With the FCC's rate caps threatening revenue, prison phone companies have sought new revenue streams with "electronic messaging" services and video chats. Reformers welcome new services for prisoners and their families, but say these options are expensive and highly restrictive compared to services like email or Skype. Companies like Securus have even convinced some sheriff's departments to replace in-person visits with "video visitation," a shift that advocates ardently oppose. Lewis said the companies could box out VRS as well.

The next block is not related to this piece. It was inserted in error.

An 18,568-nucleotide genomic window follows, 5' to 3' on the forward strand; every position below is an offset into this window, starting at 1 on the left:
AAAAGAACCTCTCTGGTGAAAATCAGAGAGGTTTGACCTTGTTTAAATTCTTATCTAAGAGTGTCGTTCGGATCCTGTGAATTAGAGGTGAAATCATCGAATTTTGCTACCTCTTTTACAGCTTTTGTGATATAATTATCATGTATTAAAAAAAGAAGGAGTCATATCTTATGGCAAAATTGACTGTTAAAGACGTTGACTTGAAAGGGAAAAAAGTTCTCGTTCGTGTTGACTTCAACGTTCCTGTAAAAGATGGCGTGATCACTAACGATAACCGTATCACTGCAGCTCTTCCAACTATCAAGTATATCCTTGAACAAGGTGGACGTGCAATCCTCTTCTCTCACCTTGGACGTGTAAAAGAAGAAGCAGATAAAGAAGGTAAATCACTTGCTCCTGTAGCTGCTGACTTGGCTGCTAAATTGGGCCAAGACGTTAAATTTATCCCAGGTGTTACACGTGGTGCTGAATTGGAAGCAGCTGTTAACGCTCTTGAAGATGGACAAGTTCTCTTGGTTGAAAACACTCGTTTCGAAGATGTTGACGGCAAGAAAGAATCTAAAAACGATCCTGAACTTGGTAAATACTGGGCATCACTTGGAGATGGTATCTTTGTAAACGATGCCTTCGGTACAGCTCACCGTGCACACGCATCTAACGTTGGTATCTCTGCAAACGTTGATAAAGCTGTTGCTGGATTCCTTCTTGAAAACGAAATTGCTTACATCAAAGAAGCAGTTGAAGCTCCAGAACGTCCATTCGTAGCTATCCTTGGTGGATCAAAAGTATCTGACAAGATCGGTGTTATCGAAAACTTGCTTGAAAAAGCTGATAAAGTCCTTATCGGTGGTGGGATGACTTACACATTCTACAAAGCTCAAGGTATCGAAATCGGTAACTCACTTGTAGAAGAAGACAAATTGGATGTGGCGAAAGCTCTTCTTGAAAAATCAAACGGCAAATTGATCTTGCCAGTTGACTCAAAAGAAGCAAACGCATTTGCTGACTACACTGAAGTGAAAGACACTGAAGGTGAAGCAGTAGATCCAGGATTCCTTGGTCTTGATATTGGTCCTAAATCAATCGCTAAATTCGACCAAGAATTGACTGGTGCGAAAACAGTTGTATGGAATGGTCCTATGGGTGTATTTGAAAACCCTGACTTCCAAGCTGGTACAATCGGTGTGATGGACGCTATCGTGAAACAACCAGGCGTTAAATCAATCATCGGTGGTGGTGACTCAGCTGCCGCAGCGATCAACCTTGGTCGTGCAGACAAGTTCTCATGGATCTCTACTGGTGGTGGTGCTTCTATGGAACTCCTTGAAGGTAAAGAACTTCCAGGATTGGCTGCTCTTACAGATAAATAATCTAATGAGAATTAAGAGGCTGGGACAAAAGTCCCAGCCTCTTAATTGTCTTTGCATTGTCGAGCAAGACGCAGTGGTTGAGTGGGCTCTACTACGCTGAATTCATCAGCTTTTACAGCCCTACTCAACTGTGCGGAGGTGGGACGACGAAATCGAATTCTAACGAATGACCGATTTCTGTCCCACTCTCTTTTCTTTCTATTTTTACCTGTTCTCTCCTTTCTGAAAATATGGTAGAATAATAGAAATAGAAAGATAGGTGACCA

TL Lewis is well aware that prison phone companies are looking for new ways to make money. In fact, companies like Securus may now view VRS providers as competition in its emerging videophone market. In its comments to the FCC, Securus boasted about installing 5,000 videophones at US facilities, but opposed HEARD's proposal to require VRS at jails and prisons, arguing that such technology is a privilege, not a right.